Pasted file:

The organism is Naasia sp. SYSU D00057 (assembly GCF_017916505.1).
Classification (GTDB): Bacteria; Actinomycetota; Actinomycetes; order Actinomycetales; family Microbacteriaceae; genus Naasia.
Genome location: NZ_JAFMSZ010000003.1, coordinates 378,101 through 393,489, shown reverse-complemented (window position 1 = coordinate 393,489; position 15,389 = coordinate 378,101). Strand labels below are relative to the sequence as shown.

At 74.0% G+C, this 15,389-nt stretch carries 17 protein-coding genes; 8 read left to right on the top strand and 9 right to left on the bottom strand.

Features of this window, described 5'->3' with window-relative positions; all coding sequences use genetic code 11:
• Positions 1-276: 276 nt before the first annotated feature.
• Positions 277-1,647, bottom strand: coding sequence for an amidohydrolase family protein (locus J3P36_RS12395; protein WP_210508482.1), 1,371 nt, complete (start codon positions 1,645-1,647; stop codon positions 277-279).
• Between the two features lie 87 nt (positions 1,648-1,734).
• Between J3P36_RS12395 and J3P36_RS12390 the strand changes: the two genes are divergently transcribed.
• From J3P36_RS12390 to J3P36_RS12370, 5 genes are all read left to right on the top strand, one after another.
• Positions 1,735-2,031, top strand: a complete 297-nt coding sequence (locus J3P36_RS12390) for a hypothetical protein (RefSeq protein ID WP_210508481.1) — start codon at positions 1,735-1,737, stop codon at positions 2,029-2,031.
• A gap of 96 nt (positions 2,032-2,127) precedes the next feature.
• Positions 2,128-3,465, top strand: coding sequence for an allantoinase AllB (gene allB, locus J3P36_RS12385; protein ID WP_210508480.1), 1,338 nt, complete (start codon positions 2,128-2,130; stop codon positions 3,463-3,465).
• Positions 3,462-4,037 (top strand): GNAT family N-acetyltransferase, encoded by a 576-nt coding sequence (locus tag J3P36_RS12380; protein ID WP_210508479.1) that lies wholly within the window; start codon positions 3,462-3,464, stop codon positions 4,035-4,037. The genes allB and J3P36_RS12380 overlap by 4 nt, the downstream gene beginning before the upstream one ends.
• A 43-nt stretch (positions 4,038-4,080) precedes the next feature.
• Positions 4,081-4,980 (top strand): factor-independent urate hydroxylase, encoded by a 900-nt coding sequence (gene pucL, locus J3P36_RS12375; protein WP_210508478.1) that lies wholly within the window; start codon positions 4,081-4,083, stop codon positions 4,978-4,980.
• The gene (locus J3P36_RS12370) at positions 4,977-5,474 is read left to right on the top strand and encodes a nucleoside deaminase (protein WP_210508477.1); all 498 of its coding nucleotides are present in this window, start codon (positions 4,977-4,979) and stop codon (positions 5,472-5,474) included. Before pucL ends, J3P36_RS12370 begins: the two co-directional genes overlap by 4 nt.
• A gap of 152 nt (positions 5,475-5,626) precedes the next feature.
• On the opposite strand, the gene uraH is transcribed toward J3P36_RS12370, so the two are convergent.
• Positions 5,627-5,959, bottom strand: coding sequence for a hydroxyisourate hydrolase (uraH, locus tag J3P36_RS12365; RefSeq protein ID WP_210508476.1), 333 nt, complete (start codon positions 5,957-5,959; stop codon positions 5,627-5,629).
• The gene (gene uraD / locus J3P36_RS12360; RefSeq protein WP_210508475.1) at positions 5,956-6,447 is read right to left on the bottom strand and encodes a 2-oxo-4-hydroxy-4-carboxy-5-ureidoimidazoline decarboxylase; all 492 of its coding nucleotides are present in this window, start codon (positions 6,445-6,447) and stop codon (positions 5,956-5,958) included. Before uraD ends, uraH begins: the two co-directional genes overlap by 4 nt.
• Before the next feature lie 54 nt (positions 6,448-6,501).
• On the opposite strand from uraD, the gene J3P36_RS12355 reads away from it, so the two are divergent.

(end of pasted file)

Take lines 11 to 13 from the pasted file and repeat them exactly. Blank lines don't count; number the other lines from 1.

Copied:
• Positions 1,735-2,031, top strand: a complete 297-nt coding sequence (locus J3P36_RS12390) for a hypothetical protein (RefSeq protein ID WP_210508481.1) — start codon at positions 1,735-1,737, stop codon at positions 2,029-2,031.
• A gap of 96 nt (positions 2,032-2,127) precedes the next feature.
• Positions 2,128-3,465, top strand: coding sequence for an allantoinase AllB (gene allB, locus J3P36_RS12385; protein ID WP_210508480.1), 1,338 nt, complete (start codon positions 2,128-2,130; stop codon positions 3,463-3,465).